Thursday, June 25, 2015

City Council Analysis

Back after the 2013 Edmonton municipal election, I did a quick analysis to see if I could predict who some of the new mayor Don Iveson's friends on council would be. My thought was that councillors with similar platforms to the mayor's, and who are potentially more likely to agree with him on votes, were also likely to get voter support in the same neighborhoods due to their similarity. It seemed plausible enough so I did a correlation analysis.

It's now been a decent enough time since the last election that I've decided to check if my guess was accurate or not. Let's take a look!

Edmonton's Open Data has a log of the voting record for the 2013-2017 council, and it is fairly long. All told, there were 2,757 different motions that had been voted on so far. One issue with taking a look at all of these combined is that plenty of the votes are for procedural matters in council that get passed quickly and unanimously, and they're kinda boring from an analysis point of view. Of the 2,757 motions that have been voted on, 2,611 were unanimous one way or another. So let's ignore those, and focus on the remaining 146 contentious votes.

If we compare how each councillor and the mayor voted for every contentious vote they were present for, we can see how often any given pair end up voting the same way. The end results look like this:

(Click to zoom and enhance)
One of the first things to notice is that mayor Iveson does seem to have a fair bit of support on council - 7 councillors tend to vote the same way he does more than 80% of the time, and that's enough for a majority on most votes. These same 7 councillors (Knack, Esslinger, Henderson, Walters, Sohi, McKeen, and Loken) all tend to agree very consistently with each other too (with the possible exception of councillors McKeen and Loken). I wouldn't go so far as to say that they act as a voting block, but there certainly is evidence that they get along very well professionally, to say the least.

Other interesting observations include that councillors Loken, Caterina, and Gibbons all vote together quite a bit, with councillors Caterina and Gibbons agreeing more with each other than with the mayor. Councillors Anderson and Nickel quite clearly do not see eye-to-eye with most of the rest of their council colleagues.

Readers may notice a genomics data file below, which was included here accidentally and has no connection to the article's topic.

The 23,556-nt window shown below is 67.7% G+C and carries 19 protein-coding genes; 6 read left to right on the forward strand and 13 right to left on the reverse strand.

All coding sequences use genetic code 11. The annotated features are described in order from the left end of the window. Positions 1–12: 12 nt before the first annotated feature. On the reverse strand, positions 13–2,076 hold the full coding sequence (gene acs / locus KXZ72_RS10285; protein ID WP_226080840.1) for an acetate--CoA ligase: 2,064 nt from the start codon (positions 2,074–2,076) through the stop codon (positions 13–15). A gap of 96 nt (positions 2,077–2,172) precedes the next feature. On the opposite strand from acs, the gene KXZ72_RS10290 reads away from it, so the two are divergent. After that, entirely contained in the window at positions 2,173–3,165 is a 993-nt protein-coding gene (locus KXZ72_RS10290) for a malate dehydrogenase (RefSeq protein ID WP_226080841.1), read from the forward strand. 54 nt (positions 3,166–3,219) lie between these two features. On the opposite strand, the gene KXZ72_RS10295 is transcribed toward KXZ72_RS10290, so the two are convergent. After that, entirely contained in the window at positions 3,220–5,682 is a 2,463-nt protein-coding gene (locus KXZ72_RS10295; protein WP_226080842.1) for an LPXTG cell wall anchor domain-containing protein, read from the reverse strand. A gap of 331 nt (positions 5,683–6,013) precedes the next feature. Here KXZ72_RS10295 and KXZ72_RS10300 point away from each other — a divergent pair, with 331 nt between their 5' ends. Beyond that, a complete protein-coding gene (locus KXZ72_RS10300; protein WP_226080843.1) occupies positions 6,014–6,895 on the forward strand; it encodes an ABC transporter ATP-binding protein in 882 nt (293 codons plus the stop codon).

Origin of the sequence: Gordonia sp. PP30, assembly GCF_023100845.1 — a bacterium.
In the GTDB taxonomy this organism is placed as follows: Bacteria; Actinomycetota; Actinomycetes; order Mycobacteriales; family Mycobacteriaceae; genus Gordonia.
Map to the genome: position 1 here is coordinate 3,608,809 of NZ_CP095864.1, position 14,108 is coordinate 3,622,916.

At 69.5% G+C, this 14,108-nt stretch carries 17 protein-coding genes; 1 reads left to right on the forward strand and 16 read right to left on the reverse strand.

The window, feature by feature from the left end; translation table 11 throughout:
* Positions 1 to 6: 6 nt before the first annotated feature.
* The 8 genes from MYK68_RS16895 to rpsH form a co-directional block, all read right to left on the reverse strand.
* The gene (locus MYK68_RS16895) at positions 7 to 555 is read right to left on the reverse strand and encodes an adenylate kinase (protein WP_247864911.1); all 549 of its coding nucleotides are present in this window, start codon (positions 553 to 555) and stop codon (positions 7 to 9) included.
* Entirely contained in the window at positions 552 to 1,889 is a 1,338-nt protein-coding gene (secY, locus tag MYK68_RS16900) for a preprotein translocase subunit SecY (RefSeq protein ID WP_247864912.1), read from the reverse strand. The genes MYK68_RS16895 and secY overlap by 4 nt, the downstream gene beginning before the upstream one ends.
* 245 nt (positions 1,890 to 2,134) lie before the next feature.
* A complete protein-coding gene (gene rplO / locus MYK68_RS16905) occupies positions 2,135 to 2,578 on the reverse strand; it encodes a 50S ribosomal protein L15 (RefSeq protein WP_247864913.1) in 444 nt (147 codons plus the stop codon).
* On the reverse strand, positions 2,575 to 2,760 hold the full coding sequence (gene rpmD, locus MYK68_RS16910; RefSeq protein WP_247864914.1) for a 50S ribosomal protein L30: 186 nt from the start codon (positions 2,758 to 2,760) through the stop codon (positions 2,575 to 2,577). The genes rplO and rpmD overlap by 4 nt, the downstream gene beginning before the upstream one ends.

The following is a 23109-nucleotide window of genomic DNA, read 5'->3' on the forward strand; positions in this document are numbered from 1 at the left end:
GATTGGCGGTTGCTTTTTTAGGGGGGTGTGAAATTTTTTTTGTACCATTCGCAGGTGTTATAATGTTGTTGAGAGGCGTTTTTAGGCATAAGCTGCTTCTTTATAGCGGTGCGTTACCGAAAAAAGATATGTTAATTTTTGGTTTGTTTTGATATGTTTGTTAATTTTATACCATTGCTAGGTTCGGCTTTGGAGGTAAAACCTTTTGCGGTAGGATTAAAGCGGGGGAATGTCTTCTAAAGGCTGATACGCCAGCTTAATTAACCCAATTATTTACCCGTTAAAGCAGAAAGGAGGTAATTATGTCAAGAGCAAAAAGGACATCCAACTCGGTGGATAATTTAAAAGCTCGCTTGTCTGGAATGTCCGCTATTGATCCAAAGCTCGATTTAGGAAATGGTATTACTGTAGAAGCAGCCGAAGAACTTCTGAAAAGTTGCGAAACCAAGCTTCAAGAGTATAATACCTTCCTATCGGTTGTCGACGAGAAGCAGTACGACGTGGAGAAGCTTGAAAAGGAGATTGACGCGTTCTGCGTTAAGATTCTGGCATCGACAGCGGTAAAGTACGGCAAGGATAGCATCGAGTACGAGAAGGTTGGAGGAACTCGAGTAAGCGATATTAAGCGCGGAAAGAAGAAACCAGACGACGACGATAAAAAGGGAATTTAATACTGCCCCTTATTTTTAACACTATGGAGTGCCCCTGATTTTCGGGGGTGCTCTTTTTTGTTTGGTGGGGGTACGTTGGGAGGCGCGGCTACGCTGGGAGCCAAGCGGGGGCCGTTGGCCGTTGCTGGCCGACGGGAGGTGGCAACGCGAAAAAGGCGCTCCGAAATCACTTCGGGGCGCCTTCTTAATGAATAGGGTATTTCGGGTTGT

One way we can check out my previous analysis is to compare the frequency councillors agree with the mayor with the correlation values I had previously obtained. If we do that, we can generate a graph like this:

Back when I did the original analysis, plenty of people (including myself) were surprised at the fact that councillor Walters ranked so low on the list. It turns out they were surprised with good reason, as he is one of the most notable outliers on the graph. It looks as though the analysis was alright, but nothing to be proud of. It is perhaps better than a random guess, but not necessarily something that provides critical or accurate insight immediately following an election.

One last graph for you. Each member of council had a fellow councillor who they tended to agree with the most. If we pretend that this coincides with who influences who, we can draw a graph like this:

This shows that for seven councillors, the person they agree with the most is mayor Iveson. The remaining councillors tend to split off in a group where they agree with the Caterina/Gibbons group that I mentioned above, though the frequency with which they agree with either of those two councillors is significantly lower than how often the rest tend to agree with the mayor.

The results from this analysis could exist due to a large number of different reasons. It's possible, for example, that this is an example of mayor Iveson's abilities to gain support from his councillors, and it's equally possible that it shows his ability to listen and accommodate the views of his councillors. Either way, it is his job to be the leader of city council, and so far the data seems to suggest he's doing just that.


Lincoln Ho said...

While it's good to have one unified council, and Don Iveson has done a great job at his leadership, I'm glad there are also a few checks and balances to scrutinize motions to ensure the best outcome results.

David Staples said...

Excellent analytical work.

Gave you give me a shout.

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